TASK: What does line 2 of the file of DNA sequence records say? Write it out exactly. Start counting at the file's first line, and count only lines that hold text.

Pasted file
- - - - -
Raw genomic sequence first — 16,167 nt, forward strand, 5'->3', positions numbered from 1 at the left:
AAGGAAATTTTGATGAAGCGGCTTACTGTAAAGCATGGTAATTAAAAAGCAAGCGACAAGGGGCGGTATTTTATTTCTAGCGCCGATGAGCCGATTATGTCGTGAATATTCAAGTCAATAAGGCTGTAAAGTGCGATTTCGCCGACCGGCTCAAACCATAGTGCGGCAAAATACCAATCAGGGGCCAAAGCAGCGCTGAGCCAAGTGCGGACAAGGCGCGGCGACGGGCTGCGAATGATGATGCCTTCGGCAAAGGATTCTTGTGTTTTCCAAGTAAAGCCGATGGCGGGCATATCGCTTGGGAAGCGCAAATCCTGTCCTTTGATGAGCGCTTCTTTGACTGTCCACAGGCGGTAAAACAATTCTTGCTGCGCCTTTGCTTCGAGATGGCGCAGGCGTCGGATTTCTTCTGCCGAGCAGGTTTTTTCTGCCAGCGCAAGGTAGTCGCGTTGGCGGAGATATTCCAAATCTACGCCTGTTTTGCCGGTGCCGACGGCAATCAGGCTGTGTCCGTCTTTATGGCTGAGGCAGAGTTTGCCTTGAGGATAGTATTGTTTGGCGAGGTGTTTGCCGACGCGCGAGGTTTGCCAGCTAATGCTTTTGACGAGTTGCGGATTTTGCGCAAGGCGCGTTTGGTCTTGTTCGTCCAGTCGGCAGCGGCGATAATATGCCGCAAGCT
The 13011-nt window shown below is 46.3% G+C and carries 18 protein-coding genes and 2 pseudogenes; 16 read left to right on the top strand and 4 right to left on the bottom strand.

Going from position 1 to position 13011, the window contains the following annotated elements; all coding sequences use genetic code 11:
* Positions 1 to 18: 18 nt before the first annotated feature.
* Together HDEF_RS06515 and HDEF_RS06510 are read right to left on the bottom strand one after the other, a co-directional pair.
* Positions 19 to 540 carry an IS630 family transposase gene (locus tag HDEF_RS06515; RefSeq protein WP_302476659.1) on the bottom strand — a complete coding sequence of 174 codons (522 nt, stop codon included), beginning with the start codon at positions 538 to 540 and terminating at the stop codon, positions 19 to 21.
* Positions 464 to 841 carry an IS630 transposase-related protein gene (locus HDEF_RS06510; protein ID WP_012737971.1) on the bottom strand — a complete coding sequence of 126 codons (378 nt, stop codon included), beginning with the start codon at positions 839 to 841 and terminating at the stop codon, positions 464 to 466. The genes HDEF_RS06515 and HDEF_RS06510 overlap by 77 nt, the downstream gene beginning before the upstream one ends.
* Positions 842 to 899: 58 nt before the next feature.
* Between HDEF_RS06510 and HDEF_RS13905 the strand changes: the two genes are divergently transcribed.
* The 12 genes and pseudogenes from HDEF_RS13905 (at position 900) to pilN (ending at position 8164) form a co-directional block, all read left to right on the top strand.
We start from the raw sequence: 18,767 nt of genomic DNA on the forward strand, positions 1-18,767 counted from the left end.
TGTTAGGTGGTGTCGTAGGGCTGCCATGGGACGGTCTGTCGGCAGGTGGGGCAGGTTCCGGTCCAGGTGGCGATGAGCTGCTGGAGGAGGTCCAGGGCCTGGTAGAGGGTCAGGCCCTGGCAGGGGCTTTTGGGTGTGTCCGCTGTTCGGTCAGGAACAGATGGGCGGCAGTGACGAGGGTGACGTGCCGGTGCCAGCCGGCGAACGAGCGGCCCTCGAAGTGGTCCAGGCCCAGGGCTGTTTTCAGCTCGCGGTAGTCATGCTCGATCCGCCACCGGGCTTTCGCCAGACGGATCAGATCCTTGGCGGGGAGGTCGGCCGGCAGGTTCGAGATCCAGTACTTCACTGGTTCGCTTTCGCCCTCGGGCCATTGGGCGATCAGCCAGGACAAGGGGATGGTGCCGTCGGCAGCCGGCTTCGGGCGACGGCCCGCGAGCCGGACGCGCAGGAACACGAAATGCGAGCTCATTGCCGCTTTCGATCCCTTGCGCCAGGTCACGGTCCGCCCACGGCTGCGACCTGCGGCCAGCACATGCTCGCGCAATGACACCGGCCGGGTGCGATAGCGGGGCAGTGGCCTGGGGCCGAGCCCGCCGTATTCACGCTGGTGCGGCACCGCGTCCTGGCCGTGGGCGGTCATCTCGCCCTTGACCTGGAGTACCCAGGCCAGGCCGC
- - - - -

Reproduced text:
AAGGAAATTTTGATGAAGCGGCTTACTGTAAAGCATGGTAATTAAAAAGCAAGCGACAAGGGGCGGTATTTTATTTCTAGCGCCGATGAGCCGATTATGTCGTGAATATTCAAGTCAATAAGGCTGTAAAGTGCGATTTCGCCGACCGGCTCAAACCATAGTGCGGCAAAATACCAATCAGGGGCCAAAGCAGCGCTGAGCCAAGTGCGGACAAGGCGCGGCGACGGGCTGCGAATGATGATGCCTTCGGCAAAGGATTCTTGTGTTTTCCAAGTAAAGCCGATGGCGGGCATATCGCTTGGGAAGCGCAAATCCTGTCCTTTGATGAGCGCTTCTTTGACTGTCCACAGGCGGTAAAACAATTCTTGCTGCGCCTTTGCTTCGAGATGGCGCAGGCGTCGGATTTCTTCTGCCGAGCAGGTTTTTTCTGCCAGCGCAAGGTAGTCGCGTTGGCGGAGATATTCCAAATCTACGCCTGTTTTGCCGGTGCCGACGGCAATCAGGCTGTGTCCGTCTTTATGGCTGAGGCAGAGTTTGCCTTGAGGATAGTATTGTTTGGCGAGGTGTTTGCCGACGCGCGAGGTTTGCCAGCTAATGCTTTTGACGAGTTGCGGATTTTGCGCAAGGCGCGTTTGGTCTTGTTCGTCCAGTCGGCAGCGGCGATAATATGCCGCAAGCT